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HomeAsiaAnalysts: As 2023 ASEAN chair, Indonesia must dial up pressure on Myanmar...

Analysts: As 2023 ASEAN chair, Indonesia must dial up pressure on Myanmar junta

'Quick read' news summary

Much is expected from next year’s ASEAN chair Indonesia, especially in resolving the post-coup crisis in Myanmar, but analysts say that little will change unless Jakarta spearheads a hardline stance against the Burmese junta.

Navigating geopolitical rivalries between superpowers will pose another challenge, say analysts. Some predict that Indonesia will likely focus its 2023 chairmanship on regional connectivity, economic recovery, and preventing the Association of Southeast Asian Nations from being used as a pawn in the U.S.-China tug-of-war.

Last month, Indonesian President Joko “Jokowi” Widodo said that the situation in Myanmar should not define the regional bloc. But how ASEAN deals with the issue will show whether it is an effective regional institution and problem solver, said Shofwan Al Banna Choiruzzad, an international relations lecturer at the University of Indonesia.

“ASEAN is still clinging to the five-point consensus. It needs to be more aggressive in pushing for conflict resolution, such as temporarily freezing Myanmar’s membership if the violence continues,” he told BenarNews.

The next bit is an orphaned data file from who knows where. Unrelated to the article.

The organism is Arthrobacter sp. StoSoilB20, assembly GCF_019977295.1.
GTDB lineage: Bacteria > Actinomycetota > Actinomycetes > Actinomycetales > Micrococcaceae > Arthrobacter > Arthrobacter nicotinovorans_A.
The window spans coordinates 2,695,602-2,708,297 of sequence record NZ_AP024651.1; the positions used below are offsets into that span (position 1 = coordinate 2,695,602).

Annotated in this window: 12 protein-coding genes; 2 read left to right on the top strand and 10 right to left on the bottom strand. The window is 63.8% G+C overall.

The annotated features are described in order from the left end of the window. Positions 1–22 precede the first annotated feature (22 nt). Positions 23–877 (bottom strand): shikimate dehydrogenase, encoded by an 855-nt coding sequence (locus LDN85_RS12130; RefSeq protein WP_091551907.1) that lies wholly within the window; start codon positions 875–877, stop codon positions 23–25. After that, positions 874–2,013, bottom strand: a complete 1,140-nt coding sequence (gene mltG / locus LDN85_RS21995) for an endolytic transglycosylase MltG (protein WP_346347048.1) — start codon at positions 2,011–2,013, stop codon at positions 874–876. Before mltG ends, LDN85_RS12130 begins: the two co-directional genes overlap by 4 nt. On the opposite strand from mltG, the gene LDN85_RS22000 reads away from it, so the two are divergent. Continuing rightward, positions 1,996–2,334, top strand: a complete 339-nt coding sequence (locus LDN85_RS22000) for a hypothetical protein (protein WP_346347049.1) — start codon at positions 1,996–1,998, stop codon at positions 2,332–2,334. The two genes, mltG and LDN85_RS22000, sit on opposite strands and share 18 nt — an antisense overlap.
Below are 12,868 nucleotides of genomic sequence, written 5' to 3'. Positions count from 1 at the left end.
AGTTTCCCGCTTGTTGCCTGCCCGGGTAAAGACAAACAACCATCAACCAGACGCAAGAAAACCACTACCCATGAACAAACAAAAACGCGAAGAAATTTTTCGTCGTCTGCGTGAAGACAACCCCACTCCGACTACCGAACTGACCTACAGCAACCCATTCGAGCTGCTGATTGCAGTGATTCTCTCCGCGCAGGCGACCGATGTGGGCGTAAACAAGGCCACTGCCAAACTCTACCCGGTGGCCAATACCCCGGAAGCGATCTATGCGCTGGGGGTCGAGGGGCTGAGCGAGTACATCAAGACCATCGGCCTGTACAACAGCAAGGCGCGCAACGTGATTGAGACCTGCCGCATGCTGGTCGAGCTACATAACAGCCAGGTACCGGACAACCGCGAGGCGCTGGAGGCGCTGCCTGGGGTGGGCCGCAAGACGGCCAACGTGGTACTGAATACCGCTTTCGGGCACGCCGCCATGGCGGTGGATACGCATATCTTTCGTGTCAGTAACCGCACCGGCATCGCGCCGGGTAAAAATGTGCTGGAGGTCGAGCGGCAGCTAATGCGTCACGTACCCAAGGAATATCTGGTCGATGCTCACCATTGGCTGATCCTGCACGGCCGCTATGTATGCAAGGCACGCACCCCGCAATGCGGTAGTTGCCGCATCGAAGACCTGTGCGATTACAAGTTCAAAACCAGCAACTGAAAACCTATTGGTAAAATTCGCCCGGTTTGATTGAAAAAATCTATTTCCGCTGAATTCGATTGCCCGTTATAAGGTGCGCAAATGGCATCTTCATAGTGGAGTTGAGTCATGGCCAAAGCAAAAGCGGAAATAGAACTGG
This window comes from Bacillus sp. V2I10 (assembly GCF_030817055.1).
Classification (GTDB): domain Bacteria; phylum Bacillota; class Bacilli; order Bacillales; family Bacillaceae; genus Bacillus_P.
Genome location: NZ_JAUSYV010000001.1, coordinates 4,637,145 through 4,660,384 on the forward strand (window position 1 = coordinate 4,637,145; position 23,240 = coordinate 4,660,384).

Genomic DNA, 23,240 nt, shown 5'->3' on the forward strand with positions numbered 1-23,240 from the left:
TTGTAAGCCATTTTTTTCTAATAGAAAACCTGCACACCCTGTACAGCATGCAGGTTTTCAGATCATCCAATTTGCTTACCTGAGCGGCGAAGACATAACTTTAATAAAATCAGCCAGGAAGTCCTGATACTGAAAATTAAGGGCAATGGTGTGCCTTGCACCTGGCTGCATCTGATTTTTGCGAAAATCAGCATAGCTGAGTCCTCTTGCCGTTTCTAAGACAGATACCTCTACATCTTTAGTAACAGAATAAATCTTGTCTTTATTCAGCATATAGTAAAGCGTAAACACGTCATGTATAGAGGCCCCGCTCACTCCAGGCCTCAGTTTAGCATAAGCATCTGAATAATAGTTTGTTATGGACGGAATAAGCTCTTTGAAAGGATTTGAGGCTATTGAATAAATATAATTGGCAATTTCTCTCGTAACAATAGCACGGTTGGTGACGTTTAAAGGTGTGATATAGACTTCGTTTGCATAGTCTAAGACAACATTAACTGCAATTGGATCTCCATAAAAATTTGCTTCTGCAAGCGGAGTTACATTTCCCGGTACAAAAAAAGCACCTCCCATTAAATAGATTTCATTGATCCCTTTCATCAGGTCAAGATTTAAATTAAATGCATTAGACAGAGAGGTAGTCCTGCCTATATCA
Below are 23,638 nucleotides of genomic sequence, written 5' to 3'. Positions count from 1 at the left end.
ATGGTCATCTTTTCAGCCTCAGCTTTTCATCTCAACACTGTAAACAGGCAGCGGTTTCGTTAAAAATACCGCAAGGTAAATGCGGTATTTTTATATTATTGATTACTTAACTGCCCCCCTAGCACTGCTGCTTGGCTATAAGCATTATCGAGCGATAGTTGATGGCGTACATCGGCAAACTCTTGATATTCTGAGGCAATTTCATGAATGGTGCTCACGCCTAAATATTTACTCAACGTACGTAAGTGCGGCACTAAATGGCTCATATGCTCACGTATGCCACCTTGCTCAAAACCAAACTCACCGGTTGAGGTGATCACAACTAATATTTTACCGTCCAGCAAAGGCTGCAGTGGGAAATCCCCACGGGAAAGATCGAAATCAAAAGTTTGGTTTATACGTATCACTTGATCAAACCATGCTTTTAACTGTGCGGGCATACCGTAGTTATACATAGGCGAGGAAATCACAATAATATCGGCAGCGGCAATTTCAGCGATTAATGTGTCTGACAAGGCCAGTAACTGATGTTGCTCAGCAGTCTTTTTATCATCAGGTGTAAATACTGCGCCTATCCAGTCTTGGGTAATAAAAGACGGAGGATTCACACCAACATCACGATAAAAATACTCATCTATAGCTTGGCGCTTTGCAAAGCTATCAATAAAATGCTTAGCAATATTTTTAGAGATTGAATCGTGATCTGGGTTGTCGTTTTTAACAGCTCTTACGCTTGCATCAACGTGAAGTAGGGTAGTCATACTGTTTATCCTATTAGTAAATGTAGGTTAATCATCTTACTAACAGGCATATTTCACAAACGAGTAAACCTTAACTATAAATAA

The Myanmar junta “agreed to” a five-point consensus with ASEAN in April 2021, more than two months after the Burmese generals toppled an elected government. The aim was to restore peace and democracy to Myanmar.

However that country has since descended into a bloody civil conflict, with many analysts saying the violence only increased in the second half of 2022. Nearly 2,700 people have been killed and close to 17,000 have been arrested in Myanmar, according to the Thailand-based Assistance Association for Political Prisoners.

Senior Gen. Min Aung Hlaing, the coup leader, has reneged

Much is expected from next year’s ASEAN chair Indonesia, especially in resolving the post-coup crisis in Myanmar, but analysts say that little will change unless Jakarta spearheads a hardline stance against the Burmese junta. Last month, Indonesian President Joko “Jokowi” Widodo said that the situation in Myanmar should not define the regional bloc. The Myanmar junta “agreed to” a five-point consensus with ASEAN in April 2021, more than two months after the Burmese generals toppled an elected government.

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